“We didn’t hold a press scrum,” Beckett said. “I kicked off that event and left within half an hour while some other people did their thing and I went out and talked to the press and told them this is what’s happening inside, this is what’s going on, so that was a bit of a reward for them for respecting the residents’ privacy and the fact that they weren’t being allowed in.”
Keeping residents informed led to a smooth return-home process, but there was more to the strategy.
“The key to some of our success with the public was really about under promising and over delivering,” Beckett said. “If we thought we were going to have people back into their homes Sunday night but didn’t have definitive confirmation on that, we didn’t tell them ‘We think you’ll get back in Sunday night.’ We told them that more than likely we’ll get a hold of you Monday to let you know when we will get you in, so then when we did call them Sunday afternoon and tell them that at 7 o’clock Sunday evening you show up here and we’ll get you back into your home, they were absolutely delighted. We worked hard managing this so that we could get them back early.”
At first, getting in touch with residents was challenging; affected families were asked to register with a police hotline. Cell numbers were also collected at the initial meeting at the community centre, which enabled the use of robocalls for further communication. Later, firefighters went door to door to let others in the neighbourhood know about a community meeting at a nearby school.
There were, however, some blips.
Communication with residents of the apartment building in which windows and frames were damaged were inadvertently left out of the loop, and a CityTV reporter caused some headaches.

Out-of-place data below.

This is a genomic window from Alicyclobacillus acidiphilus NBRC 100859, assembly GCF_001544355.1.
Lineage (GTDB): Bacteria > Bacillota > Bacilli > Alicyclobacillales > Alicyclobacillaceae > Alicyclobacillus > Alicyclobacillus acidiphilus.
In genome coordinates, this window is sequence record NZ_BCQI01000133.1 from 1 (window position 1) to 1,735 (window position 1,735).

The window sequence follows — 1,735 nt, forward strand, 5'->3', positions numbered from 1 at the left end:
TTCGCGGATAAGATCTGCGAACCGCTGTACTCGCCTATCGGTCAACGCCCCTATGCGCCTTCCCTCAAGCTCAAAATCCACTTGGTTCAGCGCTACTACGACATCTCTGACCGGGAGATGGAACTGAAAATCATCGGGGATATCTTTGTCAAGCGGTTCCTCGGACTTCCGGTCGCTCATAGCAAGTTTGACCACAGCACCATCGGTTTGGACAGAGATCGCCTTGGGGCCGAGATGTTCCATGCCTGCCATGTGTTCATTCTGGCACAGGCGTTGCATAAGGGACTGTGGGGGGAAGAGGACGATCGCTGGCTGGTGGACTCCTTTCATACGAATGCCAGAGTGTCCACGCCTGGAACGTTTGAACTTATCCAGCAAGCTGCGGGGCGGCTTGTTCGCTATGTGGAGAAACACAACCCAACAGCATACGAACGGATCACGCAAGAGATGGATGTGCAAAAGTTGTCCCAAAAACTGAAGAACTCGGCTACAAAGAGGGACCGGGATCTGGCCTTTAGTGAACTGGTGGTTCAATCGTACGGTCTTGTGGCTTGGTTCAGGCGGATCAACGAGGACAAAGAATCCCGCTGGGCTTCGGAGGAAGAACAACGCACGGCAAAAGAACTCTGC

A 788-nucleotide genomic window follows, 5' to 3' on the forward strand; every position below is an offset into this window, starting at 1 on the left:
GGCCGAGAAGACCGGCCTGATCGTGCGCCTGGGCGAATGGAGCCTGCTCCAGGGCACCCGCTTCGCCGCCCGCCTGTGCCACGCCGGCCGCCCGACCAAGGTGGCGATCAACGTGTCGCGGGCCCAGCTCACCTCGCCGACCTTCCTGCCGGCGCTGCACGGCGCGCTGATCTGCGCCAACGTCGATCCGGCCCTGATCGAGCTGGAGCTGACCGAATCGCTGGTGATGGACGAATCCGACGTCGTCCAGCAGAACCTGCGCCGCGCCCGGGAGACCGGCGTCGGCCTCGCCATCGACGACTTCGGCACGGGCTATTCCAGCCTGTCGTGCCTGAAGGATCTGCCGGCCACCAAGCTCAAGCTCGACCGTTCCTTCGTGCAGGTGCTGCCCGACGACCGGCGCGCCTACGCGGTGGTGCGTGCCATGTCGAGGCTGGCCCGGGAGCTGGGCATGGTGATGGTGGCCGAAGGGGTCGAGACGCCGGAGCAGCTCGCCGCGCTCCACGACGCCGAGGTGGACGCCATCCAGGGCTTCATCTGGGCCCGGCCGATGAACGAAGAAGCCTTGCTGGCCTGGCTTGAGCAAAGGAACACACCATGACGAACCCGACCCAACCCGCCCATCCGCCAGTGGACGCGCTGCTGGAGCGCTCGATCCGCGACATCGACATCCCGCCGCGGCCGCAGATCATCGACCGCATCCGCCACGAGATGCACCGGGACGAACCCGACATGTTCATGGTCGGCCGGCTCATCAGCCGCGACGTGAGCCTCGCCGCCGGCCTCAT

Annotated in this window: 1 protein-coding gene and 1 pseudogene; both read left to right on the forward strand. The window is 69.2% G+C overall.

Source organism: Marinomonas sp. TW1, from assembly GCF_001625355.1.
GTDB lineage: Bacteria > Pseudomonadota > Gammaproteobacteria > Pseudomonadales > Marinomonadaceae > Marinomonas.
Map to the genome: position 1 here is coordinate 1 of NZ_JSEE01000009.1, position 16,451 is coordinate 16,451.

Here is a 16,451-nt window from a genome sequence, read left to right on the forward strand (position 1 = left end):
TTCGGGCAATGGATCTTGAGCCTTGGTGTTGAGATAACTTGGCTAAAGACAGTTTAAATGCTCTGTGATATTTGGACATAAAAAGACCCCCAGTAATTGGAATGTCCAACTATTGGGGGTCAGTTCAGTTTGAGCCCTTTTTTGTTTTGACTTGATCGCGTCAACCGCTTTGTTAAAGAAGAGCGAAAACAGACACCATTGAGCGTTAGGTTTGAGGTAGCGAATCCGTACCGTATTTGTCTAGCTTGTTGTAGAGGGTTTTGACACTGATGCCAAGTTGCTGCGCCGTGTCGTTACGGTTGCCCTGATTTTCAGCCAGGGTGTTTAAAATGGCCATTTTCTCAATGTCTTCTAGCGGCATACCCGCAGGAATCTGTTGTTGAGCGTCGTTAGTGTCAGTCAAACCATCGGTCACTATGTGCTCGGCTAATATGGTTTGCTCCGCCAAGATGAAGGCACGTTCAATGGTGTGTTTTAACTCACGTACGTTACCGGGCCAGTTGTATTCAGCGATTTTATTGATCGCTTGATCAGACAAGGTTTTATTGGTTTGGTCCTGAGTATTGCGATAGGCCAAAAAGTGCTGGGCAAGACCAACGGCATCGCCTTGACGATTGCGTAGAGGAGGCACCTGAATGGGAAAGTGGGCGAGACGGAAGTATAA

“This was a key piece that we lost focus on,” Beckett said of the apartment. “The blast came right down an alleyway, there was nothing to prevent it. It came through and went right down and drove right into the middle, and took out windows, not just the panes, the frames – from the second floor right to the 18th.
“Thirty-two residents had prohibited occupancy and we had been told they were being looked after by their condo corp – but we realized on Monday that we had essentially dropped the ball on that piece of communication and we needed to make it right.”
A meeting was scheduled for Monday night, July 4, and Beckett admitted the oversight.
“We knew it could be hostile,” he said, “so the strategy was that I would start to speak and the first comment I made was ‘I owe you an apology, I know that some of you are concerned that we haven’t communicated with you. I know some of you have taken your frustration out on a number of people in this room. None of the people in this room deserve that frustration directed toward them; you direct that frustration toward me, because at the end of the day I had that call to make.’ I owned it, I ate it, and it calmed everybody down.”